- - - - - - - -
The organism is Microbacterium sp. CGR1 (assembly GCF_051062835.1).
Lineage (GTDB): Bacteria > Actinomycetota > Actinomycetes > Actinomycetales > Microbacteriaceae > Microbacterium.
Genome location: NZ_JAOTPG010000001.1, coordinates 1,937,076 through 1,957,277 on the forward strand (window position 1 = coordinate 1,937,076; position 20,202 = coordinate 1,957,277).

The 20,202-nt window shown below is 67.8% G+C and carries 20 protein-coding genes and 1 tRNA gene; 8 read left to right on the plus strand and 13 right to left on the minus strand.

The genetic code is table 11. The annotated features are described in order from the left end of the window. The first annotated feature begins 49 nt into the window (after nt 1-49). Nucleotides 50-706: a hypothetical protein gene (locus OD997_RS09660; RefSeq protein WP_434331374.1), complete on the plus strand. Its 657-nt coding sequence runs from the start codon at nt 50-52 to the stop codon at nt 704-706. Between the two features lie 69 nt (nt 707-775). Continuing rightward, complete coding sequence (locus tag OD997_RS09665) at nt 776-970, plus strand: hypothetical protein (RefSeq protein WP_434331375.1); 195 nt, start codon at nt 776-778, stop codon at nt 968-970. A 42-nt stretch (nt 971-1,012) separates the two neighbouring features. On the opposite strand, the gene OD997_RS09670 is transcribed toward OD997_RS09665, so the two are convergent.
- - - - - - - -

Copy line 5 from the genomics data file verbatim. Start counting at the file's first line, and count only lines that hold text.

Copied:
The genetic code is table 11. The annotated features are described in order from the left end of the window. The first annotated feature begins 49 nt into the window (after nt 1-49). Nucleotides 50-706: a hypothetical protein gene (locus OD997_RS09660; RefSeq protein WP_434331374.1), complete on the plus strand. Its 657-nt coding sequence runs from the start codon at nt 50-52 to the stop codon at nt 704-706. Between the two features lie 69 nt (nt 707-775). Continuing rightward, complete coding sequence (locus tag OD997_RS09665) at nt 776-970, plus strand: hypothetical protein (RefSeq protein WP_434331375.1); 195 nt, start codon at nt 776-778, stop codon at nt 968-970. A 42-nt stretch (nt 971-1,012) separates the two neighbouring features. On the opposite strand, the gene OD997_RS09670 is transcribed toward OD997_RS09665, so the two are convergent.